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The Three Oaths

1)Was the Hakamas HaMedinah a violation of the Shalosh Shevuos?

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It is a little hard to deal with the complex matter of the Three Oaths and the State of Israel in this limited forum. I will try to set down the basics of the issue.

Commenting on three verses found in the Song of Songs, all of which mention an oath imposed upon the daughters of Jerusalem to the effect that they may not awaken or arouse the love, until it is desired, the Talmud quotes the following teaching: Rabbi Yosi in the name of Rabbi Hanina taught: What are these three oaths? One that Israel shall not ascend [to Eretz Yisrael] the wall [by force]; one that the God adjured Israel not to rebel against the nations of the world; and one that God adjured the nations of the world not to oppress Israel overmuch (Kesubos 111a).

The first two Oaths convey similar messages: Israel is forbidden to throw off the yoke of the nations, and is likewise forbidden to use force to make an ascent to the Holy Land.

Do the Oaths apply to the establishment of the State of Israel? In Va-Yoel Moshe, Rabbi Yoel Teitelbaum (the Satmar Rebbe) answers this with an emphatic yes.  Indeed, even Rabbi Zvi Hirsch Kalischer (d. 1875), who in the mid-nineteenth century advocated immigration en mass to the Holy Land (and whose vigorous campaign in favor of the settlement was instrumental in laying the foundations for modern Zionism), was wary of violating the Oaths by employing force or political means to establish a Jewish government. The entire vision (in his outlook) of settling the Land was limited to peaceful means, with the consent of nations.

Although many halachic authorities mention the Oaths, several approaches are suggested in limiting their application, and which serve as a halachic defense for the initial establishment of the State of Israel.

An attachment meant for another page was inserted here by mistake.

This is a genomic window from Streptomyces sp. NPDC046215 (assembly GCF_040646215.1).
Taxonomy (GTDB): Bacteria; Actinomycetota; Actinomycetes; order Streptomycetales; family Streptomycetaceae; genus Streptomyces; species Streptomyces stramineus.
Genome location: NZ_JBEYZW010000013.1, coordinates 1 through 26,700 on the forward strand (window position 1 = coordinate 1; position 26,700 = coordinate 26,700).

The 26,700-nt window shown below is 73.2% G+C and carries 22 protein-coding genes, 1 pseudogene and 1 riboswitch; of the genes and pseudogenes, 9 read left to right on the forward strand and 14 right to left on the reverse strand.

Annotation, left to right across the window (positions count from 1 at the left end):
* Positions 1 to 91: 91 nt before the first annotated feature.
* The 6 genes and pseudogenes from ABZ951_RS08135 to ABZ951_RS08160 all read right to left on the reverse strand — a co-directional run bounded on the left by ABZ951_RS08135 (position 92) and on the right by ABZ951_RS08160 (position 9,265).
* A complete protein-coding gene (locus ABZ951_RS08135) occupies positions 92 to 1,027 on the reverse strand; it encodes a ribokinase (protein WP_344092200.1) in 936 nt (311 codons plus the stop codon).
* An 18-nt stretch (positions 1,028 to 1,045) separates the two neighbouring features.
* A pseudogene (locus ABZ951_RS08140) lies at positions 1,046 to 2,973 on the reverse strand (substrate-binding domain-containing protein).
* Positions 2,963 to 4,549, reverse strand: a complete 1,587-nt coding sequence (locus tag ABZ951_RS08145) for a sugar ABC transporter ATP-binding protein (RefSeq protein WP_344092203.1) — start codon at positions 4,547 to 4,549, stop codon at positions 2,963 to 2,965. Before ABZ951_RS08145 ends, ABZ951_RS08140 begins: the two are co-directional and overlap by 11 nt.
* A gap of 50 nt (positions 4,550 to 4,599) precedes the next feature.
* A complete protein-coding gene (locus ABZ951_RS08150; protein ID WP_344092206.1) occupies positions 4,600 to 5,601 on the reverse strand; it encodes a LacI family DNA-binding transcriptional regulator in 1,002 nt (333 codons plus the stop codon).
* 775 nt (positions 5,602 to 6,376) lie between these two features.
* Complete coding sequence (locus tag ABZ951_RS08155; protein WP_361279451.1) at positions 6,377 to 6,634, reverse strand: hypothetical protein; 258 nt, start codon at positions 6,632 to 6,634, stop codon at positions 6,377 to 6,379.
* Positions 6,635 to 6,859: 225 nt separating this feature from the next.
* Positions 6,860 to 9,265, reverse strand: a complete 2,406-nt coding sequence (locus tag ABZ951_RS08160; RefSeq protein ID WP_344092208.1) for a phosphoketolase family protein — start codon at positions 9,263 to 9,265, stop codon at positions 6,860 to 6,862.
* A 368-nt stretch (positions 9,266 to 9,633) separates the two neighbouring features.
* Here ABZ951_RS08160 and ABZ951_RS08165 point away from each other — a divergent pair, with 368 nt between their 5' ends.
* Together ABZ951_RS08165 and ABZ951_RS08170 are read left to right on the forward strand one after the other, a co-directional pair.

1. Rabbi Chayim Vital, the great disciple of Rabbi Yitzchak Luria, writes that the Oaths expired after the termination of the first millennium of the two thousand years of Messiah.

2. In discussing the Oaths, the Vilna Gaon makes specific mention of going out to rebuild the Temple. This could be construed as implying that the prohibition of re-settling the Land by force is limited to the building of the Temple—a position that would explain the political activism of the Gaon’s disciples who immigrated to the Holy Land.

3. Rabbi Zvi Hirsch Kalischer writes that the Oaths only prohibit forcing the actual End, a destiny whose achievement must remain solely in the hands of God. Concerning the beginning, the path of settling the Land that leads “little by little” towards the End, there is no prohibition (and in his opinion, doing so is a religious obligation).

4. Rabbi Aviezer of Tiktin (one of the disciples of the Vilna Gaon who immigrated to the Holy Land in the beginning of of the nineteenth century) writes that the prohibitions do not apply to “extraordinary times” in which the coming of Mashiach may be hastened by human action.

5. Rabbi Yisrael of Shklov (a leading disciple of the Vilna Gaon and one of the leaders of the original settlers) contended that because the Gentiles had not kept their part of the Oaths [namely: not to persecute the Jewish People “overly”], the Jews were absolved of theirs.

6. With regard to the oath not to “ascend the wall,” Rabbi Yehudah Alkalai (d. 1878) explained that the injunction prohibits only collective ascending in a sudden, revolutionary thrust; according to him, the Oath is actually supportive of the move towards settling the Land of Israel: Israel is adjured not to “ascend the wall,” but is obligated to ascend!

In spite of these possibilities, many have written that the establishment of the State was an infringement of the Oaths. It should be noted that once Jews are living on the Land of Israel, there is certainly no halachic question involved in defending against enemies (the Oaths refer specifically to ascending), and therefore the current legitimacy of the I.D.F. is not an issue.

Sources: Vayoel Moshe (pp. 92-93); The Writings of Rabbi Kalischer (Jerusalem, 1947), p. 230; Introduction to Shaar Hakdamot; Annotations of Vilna Gaon to Tikkun 26, p. 70a, cited in Siddur Hagra (Jerusalem, 1971), p. 48; Shaarei Tzedek (Jerusalem, 1843), p. 46b; Kitvei Harav Yehudah Alkalai, ed. Yitzchak Werfel (Jerusalem, 1944), pp. 202, 240, 302.

[I have written in greater detail on this topic in a forthcoming book entitled Prophecies and Providence.]

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